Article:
Issue #38: The Miracles of St Drausinus

This entry is part 3 of 15 in the series The Descendants Vol 4: Confluence

Part 3

The fire was mostly out by the time emergency response arrived thanks to judicious use of Chaos’s powers to deprive it of oxygen. While he occupied himself with smothering the last embers, Darkness helped the victim, bookkeeper Tim Mathers out to meet the paramedics.

“Looks like bruised ribs.” One of the EMTs was saying to Mathers as he sat in the back of the ambulance. He was using a hand scanner to give the man a once over. “We still need to take you in for smoke inhalation treatment, but you’ll be fine.” He ducked his head to Darkness who was nearby, but well out of the way of the paramedics, “Probably thanks to the Descendants.”

Mathers nodded enthusiastically until the pain in his ribs warned him to stop. “Yes, I would have choked to death if Chaos hadn’t saved me. I don’t even know why those men had to do that to me; I gave them what they wanted.” He looked like a guilty schoolboy saying that. Likely, his employer would be more concerned about the fire damage and ransacking than whatever Mathers had provided.

Darkness gave him a sympathetic smile. “I’m sorry this had to happen to you, Mr. Mathers.”

“Please, call me Tim.” Mathers said with as much enthusiasm as he could muster in his condition.

“Of course.” She said. “Can you tell me what they wanted, Tim? It might help us catch them.”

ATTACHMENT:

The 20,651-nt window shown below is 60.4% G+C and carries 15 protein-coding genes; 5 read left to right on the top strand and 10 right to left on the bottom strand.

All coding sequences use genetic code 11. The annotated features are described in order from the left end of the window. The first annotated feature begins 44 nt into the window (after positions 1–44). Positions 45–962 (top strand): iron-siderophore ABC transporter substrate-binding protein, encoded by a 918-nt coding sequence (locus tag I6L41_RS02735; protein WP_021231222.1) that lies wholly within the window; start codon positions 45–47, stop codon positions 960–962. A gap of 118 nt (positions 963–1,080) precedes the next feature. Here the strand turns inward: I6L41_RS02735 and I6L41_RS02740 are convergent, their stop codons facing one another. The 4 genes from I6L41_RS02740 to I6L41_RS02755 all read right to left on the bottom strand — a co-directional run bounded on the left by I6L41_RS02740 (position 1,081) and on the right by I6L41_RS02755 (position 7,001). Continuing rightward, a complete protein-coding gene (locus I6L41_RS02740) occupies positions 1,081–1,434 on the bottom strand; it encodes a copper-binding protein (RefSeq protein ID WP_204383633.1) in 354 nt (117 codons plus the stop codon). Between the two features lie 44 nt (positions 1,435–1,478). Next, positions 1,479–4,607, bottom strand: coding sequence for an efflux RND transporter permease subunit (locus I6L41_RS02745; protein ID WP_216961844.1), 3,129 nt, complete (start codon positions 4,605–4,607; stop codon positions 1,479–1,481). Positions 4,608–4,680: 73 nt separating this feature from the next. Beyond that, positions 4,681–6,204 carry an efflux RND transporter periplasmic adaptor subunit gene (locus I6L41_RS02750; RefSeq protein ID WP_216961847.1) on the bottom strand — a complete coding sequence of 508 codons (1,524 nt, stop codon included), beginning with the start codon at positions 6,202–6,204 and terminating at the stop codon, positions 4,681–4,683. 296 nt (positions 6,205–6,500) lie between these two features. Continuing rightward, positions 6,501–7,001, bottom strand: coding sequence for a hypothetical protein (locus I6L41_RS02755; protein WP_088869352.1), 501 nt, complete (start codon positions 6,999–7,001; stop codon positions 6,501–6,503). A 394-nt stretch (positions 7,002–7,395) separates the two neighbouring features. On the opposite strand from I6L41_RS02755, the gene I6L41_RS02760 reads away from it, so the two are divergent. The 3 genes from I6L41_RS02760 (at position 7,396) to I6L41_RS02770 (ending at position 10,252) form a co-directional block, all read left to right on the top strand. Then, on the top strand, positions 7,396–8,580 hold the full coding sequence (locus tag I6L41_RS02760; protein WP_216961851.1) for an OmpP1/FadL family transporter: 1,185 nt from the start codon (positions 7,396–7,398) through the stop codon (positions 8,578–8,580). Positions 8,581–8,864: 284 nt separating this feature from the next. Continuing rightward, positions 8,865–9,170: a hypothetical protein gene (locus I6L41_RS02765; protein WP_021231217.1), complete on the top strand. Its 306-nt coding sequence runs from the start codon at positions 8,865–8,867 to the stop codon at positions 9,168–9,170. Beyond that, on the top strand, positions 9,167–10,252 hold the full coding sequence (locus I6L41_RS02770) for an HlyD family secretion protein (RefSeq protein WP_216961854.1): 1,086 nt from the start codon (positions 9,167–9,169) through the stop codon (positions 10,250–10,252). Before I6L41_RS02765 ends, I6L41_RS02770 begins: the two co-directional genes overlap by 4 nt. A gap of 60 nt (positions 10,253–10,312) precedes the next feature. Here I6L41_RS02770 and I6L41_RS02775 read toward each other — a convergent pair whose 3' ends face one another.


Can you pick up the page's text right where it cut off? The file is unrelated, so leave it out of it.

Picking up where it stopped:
“I wasn’t supposed to…” Mathers frowned, looking shame faced again. “The invoices are private to everyone once the government clears things to come into the country—especially priority deliveries like this one. M-mister Staunton is very particular about that…” He was fretting more now than he had when the bookcase was crushing him.

Darkness nodded. “I know Tim, but we’ll personally vouch for you that with dangerous men like these, resisting them would have had a much worse outcome. I’m sure Mr. Staunton would understand. But right now, we need to know what they were looking for.”

Mathers took a moment to collect himself. “It was an invoice; from France, to a big name client… a collector here in Mayfield…”

The sounded like Vincent Liedecker. Only just, Darkness kept the her face from showing what she was thinking; that it figured that she’d be missing going to the charity ball hosted by Liedecker only to crash it as Darkness. Just to make sure, she asked for a name. And Mathers replied that the name was…


“Dexter Deeds.” Mary Northbrooke greeted the man himself as he entered his sitting room. She’d been waiting there, in her elegant red cocktail dress for the better part of an hour. “At first, I thought that inviting me to the Fireman’s ball was a way to guarantee good press.” Her voice was chiding, but with no accusation in her tone. “But I’m starting to have second thoughts if you’re going to show up late.”